This little trick allowed me to achieve a nice seamless effect when scrolling between images (horizontally) on Instagram and (vertically) on ArtStation. To keep things organized, I used NameChanger to bulk-rename the sets of images from a simple numbered sequence to a set of more descriptive names. After rendering and post-processing all the stills, I finished things up by making an ArtStation post for this project where I also included all the variant pride flag renders.

Preparing and uploading to Sketchfab

At first, I was unsure of whether I would be able to upload this model to Sketchfab, seeing how a big part of the design was the smoke and VDB support is unfortunately not something that is available on Sketchfab. Fortunately, before giving up, I remembered that late last year, Blender added a new modifier to take care of this exact problem (proving once again that Blender’s modifiers are the solution to everything). Using this modifier, I was able to convert my smoke simulation into a simple mesh and on top of this the modifier has options for how much detail I want, so I was also able to avoid having to upload trillions of polygons to Sketchfab. With my smoke simulations now converted to meshes, I was then able to upload and re-upload my model to Sketchfab and then go back to Blender to fix any issues with the normals, disabled collections still showing up, etc.

Once the model was imported nicely, I began setting up the materials and lighting in Sketchfab. Once again, the majority of this process was fairly straightforward until I had to configure the smoke. I knew I would use some sort of transparent shader since there are no volumetric shader options in Sketchfab, but I wasn’t sure which would be most suitable. The main issue is that the smoke overlaps, which produces a nice effect with volumetrics, since the colours blend together, but when they’re transparent surface shaders you can see the hard edges overlapping inside the meshes.

The default blending option looked alright, but the effect produced by intersecting geometry was rather unpleasant, and the additive option was essentially identical aside from the fact that it also made the material incredibly bright. The refraction option was something I considered for a while since it could be used to depict the smoke as either a liquid, or a crystal version of the smoke, but eventually I decided I wasn’t interested in that look either.

Finally, I tried the dithered option. Normally, I wouldn’t even consider this option since it produces some intense artifacts, but these artifacts produce an effect that I think works really well with the smoke. Part of the effect produced by the artifacts is some sort of motion, which is interesting when mixed with smoke since it’s rarely ever seen completely still. From my understanding, dithering consists of rendering the object as fully opaque in some pixels, while in other pixels the object is not rendered at all. This effect essentially makes the model look like it’s made up of very many, extremely tiny, fully opaque particles, which is what volumetrics are supposed to be. The only thing I don’t like about this option is that I had to disable chromatic aberrations since it appears to create some sort of distorted screen-space moiré effect when the two are enabled, which is rather unfortunate since I love using CA when postprocessing my models.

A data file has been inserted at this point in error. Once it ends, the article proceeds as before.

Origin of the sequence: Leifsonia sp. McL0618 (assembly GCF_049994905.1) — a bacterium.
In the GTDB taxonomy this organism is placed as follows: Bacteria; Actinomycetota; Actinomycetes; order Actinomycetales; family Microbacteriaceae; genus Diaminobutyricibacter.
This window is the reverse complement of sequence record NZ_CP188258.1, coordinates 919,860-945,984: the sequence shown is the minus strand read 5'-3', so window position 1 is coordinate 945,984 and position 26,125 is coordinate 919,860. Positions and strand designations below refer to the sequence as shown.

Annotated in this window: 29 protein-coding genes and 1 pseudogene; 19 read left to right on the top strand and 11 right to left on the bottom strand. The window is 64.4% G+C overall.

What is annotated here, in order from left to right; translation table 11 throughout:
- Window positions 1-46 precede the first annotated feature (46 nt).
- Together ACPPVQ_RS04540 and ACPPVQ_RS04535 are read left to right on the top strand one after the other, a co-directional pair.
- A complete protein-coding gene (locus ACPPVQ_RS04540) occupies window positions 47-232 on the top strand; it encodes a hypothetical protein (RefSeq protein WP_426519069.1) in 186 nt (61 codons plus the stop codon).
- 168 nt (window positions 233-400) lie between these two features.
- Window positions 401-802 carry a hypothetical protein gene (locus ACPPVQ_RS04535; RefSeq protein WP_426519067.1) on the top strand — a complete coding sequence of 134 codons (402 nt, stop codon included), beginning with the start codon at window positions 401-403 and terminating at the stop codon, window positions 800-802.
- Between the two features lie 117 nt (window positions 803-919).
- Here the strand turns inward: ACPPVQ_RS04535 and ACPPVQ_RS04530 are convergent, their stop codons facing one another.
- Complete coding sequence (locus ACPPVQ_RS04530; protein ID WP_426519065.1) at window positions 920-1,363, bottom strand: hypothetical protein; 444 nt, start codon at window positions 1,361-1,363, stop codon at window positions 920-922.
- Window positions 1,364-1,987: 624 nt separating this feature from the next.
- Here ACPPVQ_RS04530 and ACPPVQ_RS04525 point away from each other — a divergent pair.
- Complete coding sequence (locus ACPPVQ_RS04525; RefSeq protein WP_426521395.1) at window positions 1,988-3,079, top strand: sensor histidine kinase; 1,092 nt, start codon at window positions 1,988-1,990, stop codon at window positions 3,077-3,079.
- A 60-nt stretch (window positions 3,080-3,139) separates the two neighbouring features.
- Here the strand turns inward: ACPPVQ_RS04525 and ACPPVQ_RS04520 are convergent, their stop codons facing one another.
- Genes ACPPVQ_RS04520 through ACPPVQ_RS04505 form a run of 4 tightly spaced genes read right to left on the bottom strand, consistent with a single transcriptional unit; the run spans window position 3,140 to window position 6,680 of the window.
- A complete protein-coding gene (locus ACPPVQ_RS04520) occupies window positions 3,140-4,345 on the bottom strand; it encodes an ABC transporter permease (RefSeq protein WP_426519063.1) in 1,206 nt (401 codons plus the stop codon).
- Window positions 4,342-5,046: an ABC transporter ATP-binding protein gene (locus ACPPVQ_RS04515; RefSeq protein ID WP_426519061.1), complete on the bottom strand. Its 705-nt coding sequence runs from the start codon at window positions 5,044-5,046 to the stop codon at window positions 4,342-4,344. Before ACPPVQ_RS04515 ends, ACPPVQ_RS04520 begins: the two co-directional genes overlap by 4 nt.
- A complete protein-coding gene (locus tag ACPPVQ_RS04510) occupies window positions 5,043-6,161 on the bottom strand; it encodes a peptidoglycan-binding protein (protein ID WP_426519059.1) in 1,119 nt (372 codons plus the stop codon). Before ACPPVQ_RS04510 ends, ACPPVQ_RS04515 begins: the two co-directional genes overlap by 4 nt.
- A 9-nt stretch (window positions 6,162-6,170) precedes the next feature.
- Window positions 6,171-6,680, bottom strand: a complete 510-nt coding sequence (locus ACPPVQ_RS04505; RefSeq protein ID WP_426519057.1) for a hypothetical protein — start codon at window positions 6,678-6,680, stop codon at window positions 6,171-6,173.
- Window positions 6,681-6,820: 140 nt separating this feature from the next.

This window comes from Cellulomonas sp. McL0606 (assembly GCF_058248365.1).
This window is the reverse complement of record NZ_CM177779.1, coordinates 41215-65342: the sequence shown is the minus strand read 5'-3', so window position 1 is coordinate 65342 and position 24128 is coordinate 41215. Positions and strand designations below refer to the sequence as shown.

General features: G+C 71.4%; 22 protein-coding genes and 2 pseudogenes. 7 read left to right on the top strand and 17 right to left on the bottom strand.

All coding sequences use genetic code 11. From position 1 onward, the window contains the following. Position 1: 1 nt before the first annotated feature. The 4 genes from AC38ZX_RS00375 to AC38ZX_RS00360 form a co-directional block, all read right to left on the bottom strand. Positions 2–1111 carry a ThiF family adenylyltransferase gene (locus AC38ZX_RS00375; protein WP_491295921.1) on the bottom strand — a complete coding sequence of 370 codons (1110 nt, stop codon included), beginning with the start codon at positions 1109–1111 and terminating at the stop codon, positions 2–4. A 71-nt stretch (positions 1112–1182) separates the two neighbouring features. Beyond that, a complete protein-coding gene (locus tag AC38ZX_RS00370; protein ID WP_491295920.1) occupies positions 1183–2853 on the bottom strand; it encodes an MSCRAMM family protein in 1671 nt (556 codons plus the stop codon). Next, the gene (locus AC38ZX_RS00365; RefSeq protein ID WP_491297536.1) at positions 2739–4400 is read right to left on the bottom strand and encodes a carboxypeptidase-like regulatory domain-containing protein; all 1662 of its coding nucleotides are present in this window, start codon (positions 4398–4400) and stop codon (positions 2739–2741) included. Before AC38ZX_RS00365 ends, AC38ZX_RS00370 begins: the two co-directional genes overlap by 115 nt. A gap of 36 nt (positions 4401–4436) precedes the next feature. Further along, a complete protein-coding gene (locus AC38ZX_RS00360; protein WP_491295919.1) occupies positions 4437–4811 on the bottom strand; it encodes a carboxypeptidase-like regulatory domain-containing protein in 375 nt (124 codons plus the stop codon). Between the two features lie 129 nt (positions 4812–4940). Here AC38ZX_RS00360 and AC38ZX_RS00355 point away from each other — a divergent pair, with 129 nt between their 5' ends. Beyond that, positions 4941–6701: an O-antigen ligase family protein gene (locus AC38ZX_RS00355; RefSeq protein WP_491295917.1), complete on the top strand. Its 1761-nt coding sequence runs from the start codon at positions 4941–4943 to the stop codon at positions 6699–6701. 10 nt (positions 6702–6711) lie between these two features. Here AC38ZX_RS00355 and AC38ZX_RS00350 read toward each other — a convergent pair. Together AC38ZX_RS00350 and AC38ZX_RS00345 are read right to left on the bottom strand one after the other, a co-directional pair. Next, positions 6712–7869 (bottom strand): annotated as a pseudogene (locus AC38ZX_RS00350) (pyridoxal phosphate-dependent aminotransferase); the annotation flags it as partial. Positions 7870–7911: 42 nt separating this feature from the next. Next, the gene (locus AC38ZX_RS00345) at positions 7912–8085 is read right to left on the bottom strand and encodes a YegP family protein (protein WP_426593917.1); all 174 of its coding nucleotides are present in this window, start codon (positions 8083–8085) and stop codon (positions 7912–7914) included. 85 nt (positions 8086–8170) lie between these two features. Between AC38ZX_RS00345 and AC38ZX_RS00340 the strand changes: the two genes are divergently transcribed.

With materials set up, I moved on to setting up the post-processing filters. I went with my bread-and-butter combination of screen-space reflections, ambient occlusion, grain, sharpness, chromatic aberrations, vignette, bloom, and a touch of tone mapping. I left the configuration like this for a long time, until I wrote this piece for the Art Spotlight and decided to look into the weird effect caused by dithered transparency, which is when I discovered that it doesn’t play so nice with chromatic aberrations, so I disabled it.


To close up this Art Spotlight, I want to thank the Sketchfab team for giving me this opportunity to ramble on endlessly about my creative process and give me a platform to celebrate Pride month and LGBTQ+ culture. I also want to thank my friends and family for supporting my creative endeavours. I encourage any artists reading this to always try to experiment and try new things, do things outside your comfort zone, and embrace failure as a great learning opportunity. If you have any other comments or questions, or if you want to stay up-to-date on what I’m up to, I can be found on Twitter, Instagram, ArtStation,, and of course, Sketchfab.

About the author

Juan Callejas

Colombian 3D artist and game developer living in Canada, Digital Media student at York University.